The question I want to ask is – who sends letters these days? Who would send a handwritten letter that you could just easily send as an instant message in this modern age? And who would send them ten years in the future? Well, the answer is everyone in Orange, apparently.
One day, Naho Takamiya receives a letter from her future self. As she reads it, she realises that the letter recites the exact events of the day, including the transfer of her new classmate, Kakeru Naruse. This is because the future Naho has many regrets and wants to fix these by making sure the Naho from the past can make the right decisions, particularly with regards to Kakeru.
Honestly, this anime is an emotional rollercoaster and it’s why I love it. At times, it’s cute and happy. At times, it’s heart-breaking to watch and you will shout your own thoughts at the screen, before you remind yourself that these are animated characters that cannot hear you, no matter how loud you shout.
The characters in this show are quite well-planned, despite them being mere ‘troupes’ when you write them all down on paper. You have Naho, the shy, quiet protagonist. You have Kakeru, the quiet but quite confident love interest. There’s Suwa who’s the confident best friend of Naho. Saku, not outgoing or charismatic, but certainly intelligent and has great determination. Azusa, the confident and bubbly girl who seems like she wants to help Naho in the best way she can. And then there’s Takako who, quite frankly, is your typical anime girl who has long, black hair. It’s not really all that simple, though…
It is revealed that Kakeru has depression and, before you roll your eyes and sigh, this is described pretty much perfectly. That isn’t just my opinion, either. It’s also the opinion of Tony Yao over at MangaTherapy who says, “If you want to see how a depressed and suicidal person behaves and the common reactions to their behaviour, this is the best example.” I honestly believe that this is such an important series, for this reason alone. From my perspective, it was interesting to see how the other characters tried to help Kakeru and how they all got to realise how his depression was. I could go on about this all day, I really could, but I should probably move on…
The romance in Orange is so incredibly sweet, even if there are so many possibilities. Without a doubt, this is a show where you could talk about your pairings, the majority of them being somewhat validated and no-one could really argue about your point. I’ll stray away from that as not to delve into spoiler territory, but it’s just so good how it does that. I believe the romance in the show can also be relatable, particularly when it concerns Naho. She’s quite oblivious – bless her. :’)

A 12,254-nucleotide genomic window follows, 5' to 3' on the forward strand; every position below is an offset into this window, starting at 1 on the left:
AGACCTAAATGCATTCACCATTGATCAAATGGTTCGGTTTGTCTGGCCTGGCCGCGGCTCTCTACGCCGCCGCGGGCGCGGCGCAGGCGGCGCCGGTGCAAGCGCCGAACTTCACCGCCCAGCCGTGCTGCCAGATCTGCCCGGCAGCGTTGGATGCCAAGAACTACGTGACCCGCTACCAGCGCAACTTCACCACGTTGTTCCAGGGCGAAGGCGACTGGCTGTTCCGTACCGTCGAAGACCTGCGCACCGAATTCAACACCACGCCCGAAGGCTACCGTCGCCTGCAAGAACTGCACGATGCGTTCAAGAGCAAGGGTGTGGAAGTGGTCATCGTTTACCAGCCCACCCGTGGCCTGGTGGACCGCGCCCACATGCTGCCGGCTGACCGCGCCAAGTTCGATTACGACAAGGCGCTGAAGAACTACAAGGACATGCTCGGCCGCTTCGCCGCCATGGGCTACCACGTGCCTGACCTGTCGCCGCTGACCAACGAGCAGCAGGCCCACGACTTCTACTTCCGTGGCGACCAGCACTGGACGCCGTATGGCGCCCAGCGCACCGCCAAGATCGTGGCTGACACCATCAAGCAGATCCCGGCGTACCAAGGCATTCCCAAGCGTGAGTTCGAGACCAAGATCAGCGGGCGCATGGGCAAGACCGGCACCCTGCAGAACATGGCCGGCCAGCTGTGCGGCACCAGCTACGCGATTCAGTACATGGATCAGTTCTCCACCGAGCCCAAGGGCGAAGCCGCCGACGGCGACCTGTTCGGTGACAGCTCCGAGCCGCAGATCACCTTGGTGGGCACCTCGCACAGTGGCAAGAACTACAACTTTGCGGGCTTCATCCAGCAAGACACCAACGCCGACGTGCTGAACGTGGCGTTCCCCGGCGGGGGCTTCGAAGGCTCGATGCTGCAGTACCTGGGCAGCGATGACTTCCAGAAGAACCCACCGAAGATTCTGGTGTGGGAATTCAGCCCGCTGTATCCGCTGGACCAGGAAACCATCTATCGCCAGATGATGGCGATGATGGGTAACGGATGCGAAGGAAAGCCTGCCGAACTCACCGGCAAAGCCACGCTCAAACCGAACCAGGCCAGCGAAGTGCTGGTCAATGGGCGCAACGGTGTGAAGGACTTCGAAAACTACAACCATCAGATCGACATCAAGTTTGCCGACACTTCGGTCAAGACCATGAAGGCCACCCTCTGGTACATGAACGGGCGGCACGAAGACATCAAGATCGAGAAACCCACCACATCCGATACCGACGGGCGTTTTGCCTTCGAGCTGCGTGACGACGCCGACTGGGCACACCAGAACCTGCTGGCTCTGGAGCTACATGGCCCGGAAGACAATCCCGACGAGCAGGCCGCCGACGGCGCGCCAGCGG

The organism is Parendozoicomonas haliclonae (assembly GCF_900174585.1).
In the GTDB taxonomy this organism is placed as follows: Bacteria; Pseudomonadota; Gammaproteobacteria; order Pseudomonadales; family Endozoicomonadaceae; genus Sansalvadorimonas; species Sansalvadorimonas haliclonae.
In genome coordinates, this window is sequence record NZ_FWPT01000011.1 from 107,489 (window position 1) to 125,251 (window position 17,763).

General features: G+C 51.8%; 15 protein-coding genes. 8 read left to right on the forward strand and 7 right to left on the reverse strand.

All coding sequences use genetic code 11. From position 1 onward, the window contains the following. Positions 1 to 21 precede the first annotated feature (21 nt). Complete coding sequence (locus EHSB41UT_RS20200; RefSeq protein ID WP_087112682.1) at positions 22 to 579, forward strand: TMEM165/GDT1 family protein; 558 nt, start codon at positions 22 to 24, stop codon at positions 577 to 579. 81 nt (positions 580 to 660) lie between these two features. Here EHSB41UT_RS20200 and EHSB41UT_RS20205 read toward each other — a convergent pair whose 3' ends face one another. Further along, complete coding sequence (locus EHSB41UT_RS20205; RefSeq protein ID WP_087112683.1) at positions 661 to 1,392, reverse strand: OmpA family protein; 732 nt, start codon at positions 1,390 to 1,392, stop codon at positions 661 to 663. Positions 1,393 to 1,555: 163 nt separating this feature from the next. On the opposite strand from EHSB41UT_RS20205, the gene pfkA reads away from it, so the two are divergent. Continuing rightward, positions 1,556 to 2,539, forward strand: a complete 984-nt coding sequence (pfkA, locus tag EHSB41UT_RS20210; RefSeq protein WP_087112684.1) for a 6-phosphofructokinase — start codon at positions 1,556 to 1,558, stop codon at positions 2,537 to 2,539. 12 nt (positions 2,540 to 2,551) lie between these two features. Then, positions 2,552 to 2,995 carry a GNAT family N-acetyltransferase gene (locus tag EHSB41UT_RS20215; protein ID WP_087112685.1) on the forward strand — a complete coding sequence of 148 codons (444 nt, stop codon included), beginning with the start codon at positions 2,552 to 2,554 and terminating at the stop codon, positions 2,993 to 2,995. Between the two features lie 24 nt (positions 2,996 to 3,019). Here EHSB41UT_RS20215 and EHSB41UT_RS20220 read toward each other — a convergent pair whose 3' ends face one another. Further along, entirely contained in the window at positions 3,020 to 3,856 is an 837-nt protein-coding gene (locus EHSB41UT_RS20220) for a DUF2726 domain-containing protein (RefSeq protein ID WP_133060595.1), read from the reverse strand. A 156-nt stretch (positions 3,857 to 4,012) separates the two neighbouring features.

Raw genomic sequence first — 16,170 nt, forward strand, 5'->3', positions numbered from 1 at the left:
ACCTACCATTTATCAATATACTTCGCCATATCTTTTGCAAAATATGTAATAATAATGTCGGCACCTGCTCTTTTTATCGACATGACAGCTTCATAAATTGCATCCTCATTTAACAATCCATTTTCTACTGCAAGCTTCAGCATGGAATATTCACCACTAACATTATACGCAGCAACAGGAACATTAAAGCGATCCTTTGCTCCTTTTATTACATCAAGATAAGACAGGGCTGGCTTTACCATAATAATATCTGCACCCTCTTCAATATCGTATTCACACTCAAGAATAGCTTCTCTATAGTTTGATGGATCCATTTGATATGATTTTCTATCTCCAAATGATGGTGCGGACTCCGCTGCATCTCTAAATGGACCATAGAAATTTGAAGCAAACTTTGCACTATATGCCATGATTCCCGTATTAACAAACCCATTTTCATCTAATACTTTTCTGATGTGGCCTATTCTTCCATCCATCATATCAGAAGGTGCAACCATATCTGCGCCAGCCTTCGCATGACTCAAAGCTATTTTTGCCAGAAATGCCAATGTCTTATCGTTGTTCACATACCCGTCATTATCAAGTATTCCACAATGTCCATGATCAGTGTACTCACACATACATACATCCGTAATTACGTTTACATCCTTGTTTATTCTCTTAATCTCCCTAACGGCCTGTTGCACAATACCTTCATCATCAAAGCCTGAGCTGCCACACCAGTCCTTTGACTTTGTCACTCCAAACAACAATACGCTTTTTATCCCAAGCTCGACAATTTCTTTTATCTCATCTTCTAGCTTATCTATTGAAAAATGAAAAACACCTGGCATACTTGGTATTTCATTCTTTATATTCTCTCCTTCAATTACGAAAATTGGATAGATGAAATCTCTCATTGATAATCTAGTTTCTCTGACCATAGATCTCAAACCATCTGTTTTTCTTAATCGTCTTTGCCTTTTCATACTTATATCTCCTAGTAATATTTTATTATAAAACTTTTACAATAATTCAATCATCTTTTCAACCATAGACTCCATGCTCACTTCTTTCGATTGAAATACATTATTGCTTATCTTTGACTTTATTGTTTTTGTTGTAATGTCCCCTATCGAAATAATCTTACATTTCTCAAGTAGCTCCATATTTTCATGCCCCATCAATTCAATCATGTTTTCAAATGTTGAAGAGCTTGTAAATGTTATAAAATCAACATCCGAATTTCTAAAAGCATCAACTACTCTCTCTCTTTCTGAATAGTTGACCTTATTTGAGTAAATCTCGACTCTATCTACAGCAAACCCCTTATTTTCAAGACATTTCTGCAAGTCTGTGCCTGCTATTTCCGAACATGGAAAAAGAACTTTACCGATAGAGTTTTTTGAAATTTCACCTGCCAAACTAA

The animation style of Orange is really nice. The colours have been toned down, the ‘neutrality’ of them making a nice change from other anime. The realism in the OP’s animation is also really nice to see – mixed with the sound of the guitar, it’s relaxing, almost serene. Personally, I like how the eyes are drawn; there’s something quite nice about being able to see the twinkles in the characters’ eyes. The eyes in particular are drawn in the same style as the manga, which is quite nice to see – it carries on the charm of the manga into the anime adaptation quite nicely, unlike some anime adaptations where the manga’s charm is sometimes lost in the decisions regarding the animation style.
The acoustic guitar mentioned in the previous paragraph is a prominent feature of the entire soundtrack. The first track, aptly titled “Orange”, includes the acoustic guitar which fitted quite nicely with a very slow drumbeat that accompanied a group of orchestral instruments. The track sets up the tones of the anime quite nicely; the orchestral instruments connoting the drama, the acoustic guitar and woodwind instruments connoting the innocence within the series. These tones are quite regular within the soundtrack, with only a few tracks that connotes something quite different – fun. The first of these is “10-nengo kara Tegami” due to the more upbeat tempo set by the drums, the chant-like clapping, the quite often fast melody of the piano, and the almost country vibe that the violins give off. Secondly, there’s “Tenkousei” which, although connotes fun, connotes mischief as well, due to the pizzicato style of playing that is very prominent throughout the track. “Curry Pan” is also a fun track, with the acoustic guitar now in the background of an electric one, the tempo being incredibly quick and there’s a brilliant glissando performed on the piano just before a drum solo – this is definitely one you could skip along to! I must admit, though, my favourite track from the entire soundtrack, without a doubt, is “Kouyasai”. It sounds so much more exotic than the other tracks, arguably due to the maracas in the background, but it’s certainly one of the unique tracks from the entire collection. Overall, the soundtrack is worthwhile listening to, regardless of whether you watch the actual series or not – it’s beautiful!
So, to conclude, if you want an anime that has a perfect soundtrack, a great variety of characters as well as having a prominent, and quite important storyline, Orange is definitely the show for you. It’s my favourite show from the Fall 2016 season and I wholeheartedly recommend it, even if you don’t necessarily like slice-of-life shows. Orange, for me, has become one of those shows that I believe everyone has to watch at least once.